Hanover Militia Company Fights at Witmer Farm, Part 5
In mid-afternoon, June 26, 1863, nearly a thousand Civil War soldiers clashed within site of this now peaceful farm in Adams County, Pennsylvania. Located along Goldenville Road northeast of Gettysburg, the Henry Witmer farm was a scene of chaos and confusion for Company I of the 26th Pennsylvania Volunteer Militia. In the army for just a few days, many of the men had never before fired a weapon, and very few had ever faced an enemy intent on shooting them.
Captain John Forrester and nearly a fourth of the Hanover company would be taken prisoner within a half-mile of the red brick farmhouse. Most never even got a chance to fire their muskets. Confederate cavalry from Northwestern Virginia (which had then just recently become West Virginia) flanked the Union position from the north, as well as a direct frontal assault on the defenders of the Witmer Farm.
Confederate Pvt. James Hodam recalled, “Those on the side of our approach were captured before they had a chance to run. Those on the farther side including most of the officers fled as fast as their legs could carry them leaving everything behind except their arms and knapsacks. Such a sight is not often witnessed by three hundred cavalrymen charging and driving nearly a thousand men as if they were so many sheep.”
The defenders most certainly were not sheep, as most tried to reform and put up a semblance of a battle line, but their courage could not overcome their lack of training and combat experience. A hastily improvised defensive line along a sunken road leading south to the Beamer farm soon collapsed and Colonel William W. Jennings‘ men hastily retired to the rear. They splashed across a tributary of Rock Creek and headed for a low ridge in the distance near Good Intent School.
The bulk of the 26th PVM retreated across this field toward the rallying point. Virginian James Hodam recorded the scene: “Through lanes, over fields and fences we dashed after them leaving our infantry support far behind but the enemy could not sustain the unequal force long and soon the ground was strewn with guns and knapsacks, musical instruments, blankets, and clothing… On every side the blue coated fellows could be seen waving their white handkerchiefs in token of surrender. All we did was to make them break their guns over a stump or fence and send them to the rear as prisoners.”
Union soldier Samuel W. Pennypacker, a future Governor of Pennsylvania, noted the attempts at a spirited defense, “Collected together in little knots, or standing alone, they commenced firing off their pieces as rapidly as possible. Some were falling in behind the fences, and others streaking off over the fields. I believe every man was shouting or yelling. I did not see any of the regimental officers, and think they must have been further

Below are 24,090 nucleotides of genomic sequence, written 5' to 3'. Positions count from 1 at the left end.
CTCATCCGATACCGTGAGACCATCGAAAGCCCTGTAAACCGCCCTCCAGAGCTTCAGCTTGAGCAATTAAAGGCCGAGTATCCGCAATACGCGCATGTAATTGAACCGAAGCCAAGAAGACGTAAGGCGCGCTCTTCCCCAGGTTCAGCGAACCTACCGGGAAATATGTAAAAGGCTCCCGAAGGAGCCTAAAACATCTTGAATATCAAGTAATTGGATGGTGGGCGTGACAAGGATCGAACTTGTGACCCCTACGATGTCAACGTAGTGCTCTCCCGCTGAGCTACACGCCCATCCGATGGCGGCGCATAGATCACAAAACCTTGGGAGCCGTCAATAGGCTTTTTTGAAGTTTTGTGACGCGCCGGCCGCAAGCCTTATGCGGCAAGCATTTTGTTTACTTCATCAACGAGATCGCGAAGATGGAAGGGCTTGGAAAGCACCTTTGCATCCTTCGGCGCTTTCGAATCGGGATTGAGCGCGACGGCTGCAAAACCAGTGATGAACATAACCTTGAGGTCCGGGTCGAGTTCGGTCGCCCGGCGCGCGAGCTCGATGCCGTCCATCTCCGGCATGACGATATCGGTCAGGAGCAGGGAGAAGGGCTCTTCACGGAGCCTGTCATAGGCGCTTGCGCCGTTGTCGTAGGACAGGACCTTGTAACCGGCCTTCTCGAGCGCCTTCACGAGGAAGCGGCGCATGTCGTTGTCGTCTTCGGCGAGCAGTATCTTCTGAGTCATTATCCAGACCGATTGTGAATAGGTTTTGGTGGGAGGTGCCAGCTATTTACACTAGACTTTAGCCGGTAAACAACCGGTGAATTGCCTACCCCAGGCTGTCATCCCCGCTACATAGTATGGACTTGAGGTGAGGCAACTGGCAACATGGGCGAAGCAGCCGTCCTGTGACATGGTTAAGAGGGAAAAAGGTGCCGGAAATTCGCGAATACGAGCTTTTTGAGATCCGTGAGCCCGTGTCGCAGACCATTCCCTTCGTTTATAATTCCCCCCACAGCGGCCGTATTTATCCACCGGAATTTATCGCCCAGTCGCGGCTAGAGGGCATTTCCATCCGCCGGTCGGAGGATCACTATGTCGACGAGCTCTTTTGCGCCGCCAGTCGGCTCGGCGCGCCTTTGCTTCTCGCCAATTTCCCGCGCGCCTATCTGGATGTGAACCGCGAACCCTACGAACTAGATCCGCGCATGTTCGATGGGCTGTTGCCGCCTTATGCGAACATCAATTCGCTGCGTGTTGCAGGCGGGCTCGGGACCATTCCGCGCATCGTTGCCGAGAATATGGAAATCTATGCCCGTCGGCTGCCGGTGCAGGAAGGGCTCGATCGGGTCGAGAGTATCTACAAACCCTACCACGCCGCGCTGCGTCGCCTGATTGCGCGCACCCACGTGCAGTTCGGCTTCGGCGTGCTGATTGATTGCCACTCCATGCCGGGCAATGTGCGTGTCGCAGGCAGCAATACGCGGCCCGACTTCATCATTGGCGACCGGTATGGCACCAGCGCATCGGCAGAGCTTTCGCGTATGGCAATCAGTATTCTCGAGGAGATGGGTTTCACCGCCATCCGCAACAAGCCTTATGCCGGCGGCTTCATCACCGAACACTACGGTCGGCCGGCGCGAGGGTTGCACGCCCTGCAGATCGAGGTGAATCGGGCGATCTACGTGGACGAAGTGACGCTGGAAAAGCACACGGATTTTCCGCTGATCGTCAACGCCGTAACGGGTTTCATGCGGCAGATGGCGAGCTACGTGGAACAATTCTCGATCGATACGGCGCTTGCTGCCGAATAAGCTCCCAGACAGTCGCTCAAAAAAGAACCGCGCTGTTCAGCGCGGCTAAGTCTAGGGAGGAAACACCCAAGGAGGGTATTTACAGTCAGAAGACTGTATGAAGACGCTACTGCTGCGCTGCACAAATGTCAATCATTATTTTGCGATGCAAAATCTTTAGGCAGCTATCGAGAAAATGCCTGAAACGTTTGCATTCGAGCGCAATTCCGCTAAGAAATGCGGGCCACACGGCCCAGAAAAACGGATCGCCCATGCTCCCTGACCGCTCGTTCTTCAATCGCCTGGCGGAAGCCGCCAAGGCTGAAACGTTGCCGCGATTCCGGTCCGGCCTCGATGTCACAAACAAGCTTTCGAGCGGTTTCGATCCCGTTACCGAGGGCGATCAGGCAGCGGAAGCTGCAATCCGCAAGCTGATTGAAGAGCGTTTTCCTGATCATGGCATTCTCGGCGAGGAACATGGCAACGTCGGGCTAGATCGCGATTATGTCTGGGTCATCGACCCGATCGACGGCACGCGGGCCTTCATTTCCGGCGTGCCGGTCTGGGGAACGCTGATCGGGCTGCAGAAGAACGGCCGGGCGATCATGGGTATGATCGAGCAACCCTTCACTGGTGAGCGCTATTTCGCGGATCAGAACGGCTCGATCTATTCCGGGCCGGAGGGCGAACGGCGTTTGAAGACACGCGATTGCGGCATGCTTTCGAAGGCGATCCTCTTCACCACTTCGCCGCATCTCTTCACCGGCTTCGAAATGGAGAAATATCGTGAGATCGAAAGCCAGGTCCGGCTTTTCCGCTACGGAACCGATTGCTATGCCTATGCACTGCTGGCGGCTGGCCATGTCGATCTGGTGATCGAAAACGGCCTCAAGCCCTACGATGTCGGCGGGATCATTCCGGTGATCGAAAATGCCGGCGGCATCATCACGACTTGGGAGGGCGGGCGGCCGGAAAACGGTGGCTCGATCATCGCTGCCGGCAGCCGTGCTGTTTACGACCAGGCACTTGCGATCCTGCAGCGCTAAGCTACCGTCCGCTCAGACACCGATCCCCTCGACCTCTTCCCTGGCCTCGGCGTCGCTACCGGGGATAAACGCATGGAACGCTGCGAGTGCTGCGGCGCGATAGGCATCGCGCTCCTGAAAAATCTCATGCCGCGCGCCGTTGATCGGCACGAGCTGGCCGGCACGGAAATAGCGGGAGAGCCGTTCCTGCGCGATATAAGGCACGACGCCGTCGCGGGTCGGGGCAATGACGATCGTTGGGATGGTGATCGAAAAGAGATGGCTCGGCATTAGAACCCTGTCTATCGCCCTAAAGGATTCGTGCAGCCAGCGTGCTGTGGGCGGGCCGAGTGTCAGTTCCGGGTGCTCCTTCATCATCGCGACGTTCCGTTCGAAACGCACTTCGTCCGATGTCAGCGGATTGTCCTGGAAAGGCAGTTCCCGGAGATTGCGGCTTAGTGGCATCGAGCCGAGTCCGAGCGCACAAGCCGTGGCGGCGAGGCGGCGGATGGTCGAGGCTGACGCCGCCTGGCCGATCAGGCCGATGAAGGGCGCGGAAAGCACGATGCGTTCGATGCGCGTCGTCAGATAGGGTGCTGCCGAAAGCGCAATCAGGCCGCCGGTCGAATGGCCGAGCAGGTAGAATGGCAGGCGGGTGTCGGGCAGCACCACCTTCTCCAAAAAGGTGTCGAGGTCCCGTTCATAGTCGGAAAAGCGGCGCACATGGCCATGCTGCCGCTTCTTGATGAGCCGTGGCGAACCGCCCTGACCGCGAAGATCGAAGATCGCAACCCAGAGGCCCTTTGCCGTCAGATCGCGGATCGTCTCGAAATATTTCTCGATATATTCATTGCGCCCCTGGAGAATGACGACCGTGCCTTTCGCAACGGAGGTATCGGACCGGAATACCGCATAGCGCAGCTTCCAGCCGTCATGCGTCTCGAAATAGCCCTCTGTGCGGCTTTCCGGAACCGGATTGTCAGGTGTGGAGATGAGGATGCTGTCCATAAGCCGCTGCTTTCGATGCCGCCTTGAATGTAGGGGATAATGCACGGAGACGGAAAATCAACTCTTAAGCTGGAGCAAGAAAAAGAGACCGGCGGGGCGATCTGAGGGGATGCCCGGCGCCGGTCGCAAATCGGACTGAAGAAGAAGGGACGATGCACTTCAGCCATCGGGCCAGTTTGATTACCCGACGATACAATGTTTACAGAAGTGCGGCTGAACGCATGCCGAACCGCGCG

[sic] ahead.”Confederate trooper Hodam recounted, “Some four or five hundred of the enemy managed to keep together with the Confederate charge upon them in some show of order. The Pennsylvania Militia after crossing a deep ravine, they halted behind a fence and fired a few shots at us. As the ground in our front was too rough and steep for horsemen, Companies D, E, and G were dismounted and charged them led by Colonel [William] Tavenner. Major [Frederick F.] Smith with Companies A, B, and C deployed to the left to turn their flank but the enemy only waited long enough to divest themselves of knapsacks, haversacks, canteens, blankets, and everything that would impede their flight and away they went soon crossing a stream.”
Colonel Jennings reformed on this ridge, slightly to the west (left) of Good Intent Road. In the distance is the William Wert house, a landmark in that part of the battlefield. By that time, more than 300 of Jennings’ inexperienced men were either prisoners or widely scattered trying to make their way to his new position. Many were hunted down and captured (the final tally would be 176 men taken prisoner, with dozens more missing who would not be accounted for for several days.
Soldiers cut off from the main body by swirling Confederate squadrons tried hiding, including in the outbuildings of farms such as the Witmers and Werts. Most were captured, but some managed to escape, including one quick-thinking soldier in the Witmer farmhouse who changed into one of Witmer’s old suits and passed himself off to Confederates as a family member.Jennings eventually withdrew on Shrivers Corners Road and turned north on the road to Harrisburg. His men would skirmish with more Virginia cavalry at Dillsburg on Saturday night, June 27, and tramp into the capital on Sunday afternoon.
In the morning, they would be joined by the rest of the regiment.